Granite Peak Southwest Ridge - 3rd Time's the Charm!
5.8 miles/2.7k gain to base of peak
2.2 miles/3.4k gain on the actual peak
To put it mildly, this mountain has been elusive. My first attempt saw me high on the peak, reaching the top of a gendarme, only to see a thunderstorm quickly bearing down. Knowing how much fun mountain thunderstorms are (not), I turned back without hesitation. The second try was more of a long shot - the weather was wet and socked in, and the mountain had some early snow. No thanks.
I'd often wondered if I wanted to bother with a third try on Granite, but the promise of a long bike downhill sealed the deal (you can hike too, but it's less fun...) By 7 am on July 4th, I was driving toward Eska Falls.
Depending on what sort of vehicle you have, you may find yourself parking well before the real Eska trail begins. My Corolla isn't much of an offroader, so I always park in a small gravel lot before the pavement ends. The unpaved road is ROUGH!
Once on the unpaved road, you will want to keep bearing left/making left turns (small wooden signs guide you towards "HIKING"). Eventually, you'll reach a junction where the road splits into a motorized trail and the hiking/biking trail. The hiking trail is more pleasant - less steep, albeit longer. If you choose the hiking trail, get ready for a several miles of twisty turns, tight switchbacks, and some areas of brush.
As you break out of treeline, the mountain is clearly visible on the right, along with much of the SW ridge route. Having already done this approach several times before, I quickly brought my bike up to its usual hiding spot.
|This is about where I ditched my bike. Granite is behind me, out of sight, while Eska Mountain is on the right.
The initial climb heads up a grassy field, with long patches of turf meandering high up the peak. The easiest way up is to follow these patches, continuing on until the first rocks/cliffs rear up ahead of you, then making a right turn underneath these obstacles.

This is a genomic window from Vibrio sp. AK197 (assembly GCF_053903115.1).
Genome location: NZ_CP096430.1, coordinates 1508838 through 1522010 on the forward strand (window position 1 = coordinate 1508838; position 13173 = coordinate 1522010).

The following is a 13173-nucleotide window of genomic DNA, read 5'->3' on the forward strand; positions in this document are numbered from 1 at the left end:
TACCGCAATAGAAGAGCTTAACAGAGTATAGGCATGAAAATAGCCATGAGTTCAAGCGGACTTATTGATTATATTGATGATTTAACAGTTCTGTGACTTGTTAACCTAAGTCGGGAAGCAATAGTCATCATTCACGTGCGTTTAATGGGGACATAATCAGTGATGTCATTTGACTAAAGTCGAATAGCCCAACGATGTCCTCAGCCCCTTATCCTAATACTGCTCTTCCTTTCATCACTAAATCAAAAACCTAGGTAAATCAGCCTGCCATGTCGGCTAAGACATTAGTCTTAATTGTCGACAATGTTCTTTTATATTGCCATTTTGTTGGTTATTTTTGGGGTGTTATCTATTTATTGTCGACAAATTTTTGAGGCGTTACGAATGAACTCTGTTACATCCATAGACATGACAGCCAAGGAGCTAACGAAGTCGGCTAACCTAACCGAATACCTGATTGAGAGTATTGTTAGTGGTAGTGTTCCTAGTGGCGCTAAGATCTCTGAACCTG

|The first view of cliffs/gendarmes. The initial choss filled ascent gully is on the left, mostly out of sight.
Once you've traversed right and through some large talus, you'll find yourself in a gully filled with choss. Head up, and trend climber's right as you gain elevation. After about 1000 feet of this, you'll come out into a wide talus field with a gendarme upward and on climber's right. Head for this gendarme!
Just before reaching the gendarme (literally right underneath it), traverse to the right of it. This is where the route gets tricky. You'll see a steep scree gully dropping downward into yet another, wider gully. Go down this steep gully.
|The leftmost gendarme has the steep scree gully just below it, out of sight. Go down this gully and then straight back up the very next!
Once you're safely down, you have to IMMEDIATELY head back up the very next scree gully - don't bother trying to bypass more than just that one gendarme. If you do, you'll be like me and end up having to climb/downclimb exposed 5th class boulders xD. I had to write an emergency message to Dan asking him WTF to do.
|I just came down the snowy gully. The snow-free gully in the foreground (right next to it) is the one you want. In this photo, I had gone too far!
|Fifth class boulder moves I tried and then had to downclimb. I was messaging Dan from this vantage point and asking him what to do...
If you've gone up the right gully, it will spit you out on the other side of the mountain, and from here, it all falls into place. The rest of the gendarmes are easily avoided on either side, and the climbing remains in the exposed 3rd/easy 4 class category. Once I bypassed these gendarmes, the summit came into view.
|Looking back down at the gendarmes I finally bypassed
As I reached the summit, I was treated to beautiful views of both the Talkeetnas and the Chugach - Skybuster loomed proud to the south, and Apollo loomed proud to the north (I'm coming for you, Apollo).
|Looking north. Apollo looming back there on the left.
|Skybuster/Ice Cream Cone looking appealing as ever
|Pano looking south. The sun stayed in the whole ascent... I'm not going to complain.
Miraculously, the hot July sun stayed behind clouds for the whole ascent and most of the descent, which I was grateful for. Even so, I ended up drinking all of my 2 liters of water before getting back to the bike. It was a moderately thirsty, but entirely enjoyable shred back to the car.
|The bike was waiting for me! Eska falls and Eska Mountain in the background.